Deep-dive into hydra-derivatives

(Actually first wrote this in November, five months ago, getting it published now…)

In our sufia 7.4 digital repository, we wanted to add some more derivative thumbnails and download JPGs from our large TIFF originals: 3-4 sizes of JPG to download, and 3 total sizes of thumbnail for the three sizes in our customized design, with each of them having a 2x version for srcset too. But we also wanted to change some of the ways the derivatives-creation code worked in our infrastructure.

1. Derivatives creation is already in a bg ActiveJob, but we wanted to run it on a different server than the rails app server. While the built-in job was capable of this, downloading the original from fedora, in our experience,in at least some circumstances, it left behind that temporary download instead of removing it when done. Which caused problems especially if you had to do bulk derivatives creation of already uploaded items.

  • Derivative-creating bg jobs ought not to be fighting over CPU/RAM with our Rails server, and also ought to be able to be on a server separately properly sized and scaled for the amount of work to be done.

2. We wanted to store derivatives on AWS S3

  • All our stuff is deployed on AWS, storing on S3 is over the long-term cheaper than storing on an Elastic Block Storage ‘local disk’.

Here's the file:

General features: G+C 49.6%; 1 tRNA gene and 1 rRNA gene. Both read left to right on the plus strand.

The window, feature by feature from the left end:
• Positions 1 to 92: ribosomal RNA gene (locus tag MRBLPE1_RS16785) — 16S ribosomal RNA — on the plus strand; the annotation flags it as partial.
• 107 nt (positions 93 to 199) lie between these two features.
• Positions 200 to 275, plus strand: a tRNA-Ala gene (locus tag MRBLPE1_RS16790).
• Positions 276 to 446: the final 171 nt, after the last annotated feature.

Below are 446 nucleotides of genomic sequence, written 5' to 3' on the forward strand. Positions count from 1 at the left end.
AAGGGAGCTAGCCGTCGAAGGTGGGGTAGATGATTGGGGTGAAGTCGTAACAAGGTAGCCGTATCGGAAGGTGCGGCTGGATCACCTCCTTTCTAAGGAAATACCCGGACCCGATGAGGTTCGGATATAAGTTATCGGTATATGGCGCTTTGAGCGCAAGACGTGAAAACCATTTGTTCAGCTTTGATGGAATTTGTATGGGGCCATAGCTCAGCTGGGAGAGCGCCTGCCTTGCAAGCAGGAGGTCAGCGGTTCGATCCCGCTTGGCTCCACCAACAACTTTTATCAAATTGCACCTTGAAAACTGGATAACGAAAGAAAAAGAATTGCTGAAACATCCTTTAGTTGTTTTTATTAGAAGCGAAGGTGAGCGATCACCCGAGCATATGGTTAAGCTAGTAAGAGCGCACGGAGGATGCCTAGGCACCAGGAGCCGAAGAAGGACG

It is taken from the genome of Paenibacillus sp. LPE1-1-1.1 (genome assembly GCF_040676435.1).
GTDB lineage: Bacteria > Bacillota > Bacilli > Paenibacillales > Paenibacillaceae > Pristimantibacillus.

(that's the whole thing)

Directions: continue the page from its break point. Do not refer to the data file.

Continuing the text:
• If you ever wanted to horizontally scale your rails server “local disk” storage (when delivered through a rails controller as sufia 7 does it) requires some complexity, probably a shared file system, which can be expensive and/or unreliable on AWS.
  • If we instead deliver directly from S3 to browsers, we take that load off the Rails server, which doesn’t need it. (This does make auth more challenging, we decided to punt on it for now, with the same justification and possible future directions as we discussed for DZI tiles).
  • S3 is just a storage solution that makes sense for a whole bunch of JPGs and other assets you are going to deliver over the web, it’s what it’s for.

3. Ideally, it would be great to tweak the TIFF->JPG generation parameters a bit. The JPGs should preferably be progressive JPGs, for instance, they weren’t out of stock codebase. The parameters might vary somewhat between JPGs intended as thumbnails and on-screen display, vs JPGs intended as downloads. The thumb ones should ideally use some pretty aggressive parameters to reduce size, such as removing embedded color profiles. (We ended up using vips instead of imagemagick).

4. Derivatives creation seemed pretty slow, it would be nice to speed it up a bit, if there were opportunities discovered to do so. This was especially inconvenient if you had to generate or re-generate one or more derivatives for all objects already existing in the repo. But could also be an issue even with routine operation, when ingesting many new files at once.

I started with a sort of “deep-dive” into seeing what Sufia (via hydra-derivatives) were doing already. I was looking for possible places to intervene, and also to see what it was doing, so if I ended up reimplementing any of it I could duplicate anything that seemed important.  I ultimately decided that I would need to customize or override so many parts of the existing stack, it made sense to just replace most of it locally. I’ll lead you through both those processes, and end with some (much briefer than usual) thoughts.